But you want to re-create it.
Now this is here. This is me.
This is what I wanted
You to see.
That was then. That was that.
That is gone. That is what
I wanted you to feel.
-- R.E.M.

To the hilt,
Aunt Beast
greygirlbeast: (Bowie3)
Gods, but I'm no good at trip summaries. There are photos behind the cut.

I'm home, and I almost broke the big toe on my left foot night before last. It isn't broken, just bruised. I jammed it into a step as we (Peter and Susan Straub, Spooky, and I) were going to dinner on Tuesday night. Horrid bruise behind my toenail.

My agent managed to talk me into taking the bus down. When she first suggested it, I said "Ew," but she said "No, really. It's actually pretty nice these days. "But Port Authority!" I declared, but she persisted. So, Monday night I conceded, and we took the bus down on Tuesday morning, the Peter Pan - Bonanza express to NYC, and...it was actually cheap (half the price of Amtrak) and comfortable and quite nice. So, I see a lot of bus travel in our future. Normally, we drive to New Haven, then take the commuter rail to Grand Central Station. Which is a pain in the ass. This was better. Who'd have guessed.

We arrived in Manhattan about three fifteen in the p.m., and my meeting at Writers House was at four. We caught a taxi (usually, I have great taxi karma, by the way) from Port Authority to West 26th Street. I adore the building that houses Writers House. It was originally the bank John Astor's employees used, and it's a beautiful old Guided Age building.

Anyway, a good meeting with Merrilee. She loves The Drowning Girl, and has pronounced the first chapter of Blood Oranges the "most compelling thing I've ever written." And she's persuaded me to finish that book before writing Blue Canary. It was a hard decision, but yeah, I'm switching the two around. I hope to finish the former by the end of July, then have Blue Canary completed by the end of January 2012. So, a very good meeting, and we talked about many other things, but I can't set it all down here.

After the meeting, Spooky (who'd been visiting with her sister, Steph, at the camera store where she works) and I headed uptown to Peter's house. As always, Peter and Susan were grand hosts. We had dinner at Nonna, a wonderful Italian restaurant, pure comfort food. Later, back at their house, much good conversation. There was a rather strange bit of a shock when I realized the last time I visited Peter and Susan was on May 17th, 2001, exactly ten years previously, to the day.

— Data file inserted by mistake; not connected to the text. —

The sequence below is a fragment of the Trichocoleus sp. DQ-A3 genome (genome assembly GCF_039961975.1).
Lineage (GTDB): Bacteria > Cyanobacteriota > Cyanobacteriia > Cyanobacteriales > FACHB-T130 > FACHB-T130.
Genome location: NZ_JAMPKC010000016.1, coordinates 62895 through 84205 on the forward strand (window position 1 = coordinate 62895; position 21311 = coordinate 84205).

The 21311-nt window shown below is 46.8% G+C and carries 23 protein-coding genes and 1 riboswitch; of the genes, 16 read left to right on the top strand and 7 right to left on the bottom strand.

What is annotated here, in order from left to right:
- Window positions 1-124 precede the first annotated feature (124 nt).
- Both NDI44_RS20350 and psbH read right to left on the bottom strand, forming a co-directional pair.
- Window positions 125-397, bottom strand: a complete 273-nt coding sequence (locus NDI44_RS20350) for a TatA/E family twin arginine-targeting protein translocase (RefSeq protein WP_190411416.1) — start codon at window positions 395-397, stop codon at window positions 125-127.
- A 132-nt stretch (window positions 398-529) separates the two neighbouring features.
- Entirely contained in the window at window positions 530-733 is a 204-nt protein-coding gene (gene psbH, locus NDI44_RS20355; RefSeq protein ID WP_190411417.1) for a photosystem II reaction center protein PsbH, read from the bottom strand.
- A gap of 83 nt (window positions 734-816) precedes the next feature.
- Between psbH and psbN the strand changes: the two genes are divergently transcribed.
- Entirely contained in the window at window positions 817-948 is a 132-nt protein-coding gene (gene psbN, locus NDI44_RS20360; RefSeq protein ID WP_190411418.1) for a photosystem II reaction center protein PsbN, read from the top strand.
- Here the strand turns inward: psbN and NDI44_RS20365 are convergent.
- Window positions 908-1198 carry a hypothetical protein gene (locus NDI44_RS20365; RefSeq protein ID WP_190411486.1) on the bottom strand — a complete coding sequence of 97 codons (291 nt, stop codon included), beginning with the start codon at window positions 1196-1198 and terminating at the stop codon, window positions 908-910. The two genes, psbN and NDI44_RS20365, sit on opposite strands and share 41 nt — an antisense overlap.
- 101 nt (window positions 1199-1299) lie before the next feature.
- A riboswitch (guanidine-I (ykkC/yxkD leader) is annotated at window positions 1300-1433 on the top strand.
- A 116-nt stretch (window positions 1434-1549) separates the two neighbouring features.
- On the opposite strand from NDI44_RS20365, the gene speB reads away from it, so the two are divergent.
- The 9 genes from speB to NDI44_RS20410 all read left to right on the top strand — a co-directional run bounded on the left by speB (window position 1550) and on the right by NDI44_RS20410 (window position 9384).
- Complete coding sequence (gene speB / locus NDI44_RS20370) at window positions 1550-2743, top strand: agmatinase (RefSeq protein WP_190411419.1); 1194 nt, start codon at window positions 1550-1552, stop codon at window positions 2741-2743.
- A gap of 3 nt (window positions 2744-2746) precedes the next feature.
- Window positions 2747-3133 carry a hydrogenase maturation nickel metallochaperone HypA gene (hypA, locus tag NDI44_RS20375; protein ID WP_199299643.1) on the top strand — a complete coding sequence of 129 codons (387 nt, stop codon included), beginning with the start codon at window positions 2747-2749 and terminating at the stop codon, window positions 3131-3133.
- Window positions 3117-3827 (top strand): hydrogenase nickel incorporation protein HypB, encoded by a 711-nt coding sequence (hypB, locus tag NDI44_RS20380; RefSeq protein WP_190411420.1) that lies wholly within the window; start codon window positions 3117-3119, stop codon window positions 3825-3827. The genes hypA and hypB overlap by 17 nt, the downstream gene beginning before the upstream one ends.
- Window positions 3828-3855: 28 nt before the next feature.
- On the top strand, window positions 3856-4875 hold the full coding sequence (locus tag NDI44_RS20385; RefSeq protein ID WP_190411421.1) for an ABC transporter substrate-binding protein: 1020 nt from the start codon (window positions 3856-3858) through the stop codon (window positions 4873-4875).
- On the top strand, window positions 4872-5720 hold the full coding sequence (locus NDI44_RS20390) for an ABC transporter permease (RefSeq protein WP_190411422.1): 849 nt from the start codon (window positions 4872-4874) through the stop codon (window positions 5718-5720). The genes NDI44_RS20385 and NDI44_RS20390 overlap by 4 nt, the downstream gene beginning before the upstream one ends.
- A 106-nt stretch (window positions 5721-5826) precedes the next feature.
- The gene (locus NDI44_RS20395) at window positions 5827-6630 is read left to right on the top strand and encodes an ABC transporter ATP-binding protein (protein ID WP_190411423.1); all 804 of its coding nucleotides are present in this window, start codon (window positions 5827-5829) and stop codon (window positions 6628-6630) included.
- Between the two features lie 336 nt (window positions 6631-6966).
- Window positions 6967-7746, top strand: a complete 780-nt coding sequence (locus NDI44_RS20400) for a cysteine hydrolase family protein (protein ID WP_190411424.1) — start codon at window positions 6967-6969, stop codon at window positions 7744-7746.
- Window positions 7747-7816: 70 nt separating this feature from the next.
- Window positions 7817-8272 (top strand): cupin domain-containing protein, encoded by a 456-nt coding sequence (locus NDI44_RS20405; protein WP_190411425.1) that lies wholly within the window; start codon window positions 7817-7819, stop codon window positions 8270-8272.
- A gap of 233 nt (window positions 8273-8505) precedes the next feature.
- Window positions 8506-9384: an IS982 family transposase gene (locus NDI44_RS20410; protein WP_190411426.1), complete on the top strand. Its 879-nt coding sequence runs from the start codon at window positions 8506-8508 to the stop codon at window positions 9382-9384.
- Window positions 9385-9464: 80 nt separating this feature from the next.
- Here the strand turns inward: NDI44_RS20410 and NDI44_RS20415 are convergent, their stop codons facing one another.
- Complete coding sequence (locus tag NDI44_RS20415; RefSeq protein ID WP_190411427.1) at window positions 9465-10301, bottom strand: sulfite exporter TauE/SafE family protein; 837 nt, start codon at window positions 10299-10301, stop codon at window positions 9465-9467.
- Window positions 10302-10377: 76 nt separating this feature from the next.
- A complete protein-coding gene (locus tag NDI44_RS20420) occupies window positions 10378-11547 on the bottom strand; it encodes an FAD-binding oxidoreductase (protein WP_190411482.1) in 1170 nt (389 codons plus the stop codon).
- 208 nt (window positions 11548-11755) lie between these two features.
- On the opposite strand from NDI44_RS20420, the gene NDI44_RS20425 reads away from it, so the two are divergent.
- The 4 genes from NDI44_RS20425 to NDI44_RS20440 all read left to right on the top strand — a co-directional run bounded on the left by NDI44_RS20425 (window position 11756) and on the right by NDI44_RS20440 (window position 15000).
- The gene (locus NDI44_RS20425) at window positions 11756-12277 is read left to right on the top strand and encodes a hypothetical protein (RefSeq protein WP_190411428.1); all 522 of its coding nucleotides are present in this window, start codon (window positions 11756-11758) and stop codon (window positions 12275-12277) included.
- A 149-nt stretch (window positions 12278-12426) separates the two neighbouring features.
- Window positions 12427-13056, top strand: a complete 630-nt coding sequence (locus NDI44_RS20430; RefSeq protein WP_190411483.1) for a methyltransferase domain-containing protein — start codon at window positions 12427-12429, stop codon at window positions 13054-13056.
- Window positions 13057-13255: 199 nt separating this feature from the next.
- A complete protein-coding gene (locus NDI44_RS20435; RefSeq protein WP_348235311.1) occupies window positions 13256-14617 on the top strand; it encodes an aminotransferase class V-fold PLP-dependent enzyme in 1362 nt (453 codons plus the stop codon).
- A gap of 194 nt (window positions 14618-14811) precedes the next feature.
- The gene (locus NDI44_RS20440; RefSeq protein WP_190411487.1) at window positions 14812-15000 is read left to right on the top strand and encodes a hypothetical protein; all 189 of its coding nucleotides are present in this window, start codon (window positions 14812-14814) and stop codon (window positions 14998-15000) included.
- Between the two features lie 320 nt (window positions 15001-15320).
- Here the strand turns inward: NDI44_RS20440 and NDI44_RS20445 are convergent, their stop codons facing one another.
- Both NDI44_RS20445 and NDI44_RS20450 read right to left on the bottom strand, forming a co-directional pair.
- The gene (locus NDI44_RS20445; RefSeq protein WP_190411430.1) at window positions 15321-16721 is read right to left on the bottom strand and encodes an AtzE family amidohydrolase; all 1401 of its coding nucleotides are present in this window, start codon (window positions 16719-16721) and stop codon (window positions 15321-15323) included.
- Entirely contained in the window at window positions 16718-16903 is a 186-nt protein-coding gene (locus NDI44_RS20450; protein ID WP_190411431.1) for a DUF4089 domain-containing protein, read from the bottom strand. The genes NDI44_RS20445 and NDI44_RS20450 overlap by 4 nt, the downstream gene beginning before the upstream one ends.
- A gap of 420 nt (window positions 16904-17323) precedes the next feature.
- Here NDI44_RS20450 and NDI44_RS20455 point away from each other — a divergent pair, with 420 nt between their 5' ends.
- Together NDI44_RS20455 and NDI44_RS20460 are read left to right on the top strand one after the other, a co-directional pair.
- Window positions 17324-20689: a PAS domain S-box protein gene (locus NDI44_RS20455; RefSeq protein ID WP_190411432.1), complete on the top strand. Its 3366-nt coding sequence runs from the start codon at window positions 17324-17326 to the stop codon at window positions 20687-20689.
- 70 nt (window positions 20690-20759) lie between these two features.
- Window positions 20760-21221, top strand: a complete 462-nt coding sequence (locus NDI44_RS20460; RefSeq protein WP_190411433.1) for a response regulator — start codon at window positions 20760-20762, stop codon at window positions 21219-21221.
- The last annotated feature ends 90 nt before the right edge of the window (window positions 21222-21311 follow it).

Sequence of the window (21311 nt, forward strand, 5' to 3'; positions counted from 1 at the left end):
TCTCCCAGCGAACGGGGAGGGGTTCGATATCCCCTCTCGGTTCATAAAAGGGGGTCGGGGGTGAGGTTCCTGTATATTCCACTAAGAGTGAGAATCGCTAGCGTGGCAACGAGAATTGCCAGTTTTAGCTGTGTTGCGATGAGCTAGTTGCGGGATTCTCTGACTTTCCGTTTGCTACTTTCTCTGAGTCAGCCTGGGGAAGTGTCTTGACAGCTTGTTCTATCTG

At eleven p.m., Spooky and I went to bed (!) and proceeded to sleep until ten in the ayem, an amazing ten hours (!!). Peter finally woke us via the intercom. Then he made a breakfast of scrambled eggs, toasted English muffins, and double espressos. We said our goodbyes and Spooky and I headed off to the American Museum of Natural History to catch the special sauropod exhibit (I'll write about that tomorrow). While we were in the museum, a deluge commenced, and from the relative cover of a hotel's awning I hailed a taxi back to Port Authority. We left the city about 6 p.m., and were back in Providence by 10:15. Would have been sooner, but the traffic and rain were horrendous. Just about everything was closed, so we had to get a disgusting dinner from McDonalds; I'd not eaten McDonalds since 2004, and Spooky hadn't eaten from McDonalds since the '90s.

Oh, and an aside: If you consider yourself a science-fiction fan, but you don't know who Harlan Ellison is, you've no right to consider yourself versed in sf (you don't have to like Harlan, but you do have to at least know his part in the history of the genre). Otherwise, you're sort of like an expert in Russian literature who's never read Tolstoy.

And I must work, so here are photos:

May 17-18, 2012 (Part One) )


Later this evening, I'm going to post an itemized cost for the trip, as evidence of why I'm not a traveling author: I can't afford to be.

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Caitlín R. Kiernan

February 2012